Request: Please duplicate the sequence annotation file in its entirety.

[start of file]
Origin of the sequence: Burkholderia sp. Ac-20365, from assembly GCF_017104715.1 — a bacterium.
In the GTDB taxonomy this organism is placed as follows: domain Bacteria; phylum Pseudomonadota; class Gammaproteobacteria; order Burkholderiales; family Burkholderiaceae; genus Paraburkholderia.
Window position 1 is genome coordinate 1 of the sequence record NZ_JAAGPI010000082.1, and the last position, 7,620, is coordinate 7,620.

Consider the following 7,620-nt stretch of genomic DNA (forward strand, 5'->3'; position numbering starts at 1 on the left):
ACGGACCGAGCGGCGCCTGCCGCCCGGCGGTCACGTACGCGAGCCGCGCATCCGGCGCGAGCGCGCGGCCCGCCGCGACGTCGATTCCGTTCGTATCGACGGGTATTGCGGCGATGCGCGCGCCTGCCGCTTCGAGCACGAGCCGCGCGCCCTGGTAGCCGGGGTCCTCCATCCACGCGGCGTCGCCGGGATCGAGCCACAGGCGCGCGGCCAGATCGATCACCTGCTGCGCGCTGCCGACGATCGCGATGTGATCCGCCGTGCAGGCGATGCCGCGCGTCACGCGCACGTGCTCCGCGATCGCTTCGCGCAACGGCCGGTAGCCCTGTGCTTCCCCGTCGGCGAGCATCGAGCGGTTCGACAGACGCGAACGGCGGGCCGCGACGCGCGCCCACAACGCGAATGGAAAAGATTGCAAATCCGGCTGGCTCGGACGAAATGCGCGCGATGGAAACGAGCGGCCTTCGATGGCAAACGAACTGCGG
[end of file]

Origin of the sequence: Burkholderia sp. Ac-20365, from assembly GCF_017104715.1 — a bacterium.
In the GTDB taxonomy this organism is placed as follows: domain Bacteria; phylum Pseudomonadota; class Gammaproteobacteria; order Burkholderiales; family Burkholderiaceae; genus Paraburkholderia.
Window position 1 is genome coordinate 1 of the sequence record NZ_JAAGPI010000082.1, and the last position, 7,620, is coordinate 7,620.

Consider the following 7,620-nt stretch of genomic DNA (forward strand, 5'->3'; position numbering starts at 1 on the left):
ACGGACCGAGCGGCGCCTGCCGCCCGGCGGTCACGTACGCGAGCCGCGCATCCGGCGCGAGCGCGCGGCCCGCCGCGACGTCGATTCCGTTCGTATCGACGGGTATTGCGGCGATGCGCGCGCCTGCCGCTTCGAGCACGAGCCGCGCGCCCTGGTAGCCGGGGTCCTCCATCCACGCGGCGTCGCCGGGATCGAGCCACAGGCGCGCGGCCAGATCGATCACCTGCTGCGCGCTGCCGACGATCGCGATGTGATCCGCCGTGCAGGCGATGCCGCGCGTCACGCGCACGTGCTCCGCGATCGCTTCGCGCAACGGCCGGTAGCCCTGTGCTTCCCCGTCGGCGAGCATCGAGCGGTTCGACAGACGCGAACGGCGGGCCGCGACGCGCGCCCACAACGCGAATGGAAAAGATTGCAAATCCGGCTGGCTCGGACGAAATGCGCGCGATGGAAACGAGCGGCCTTCGATGGCAAACGAACTGCGG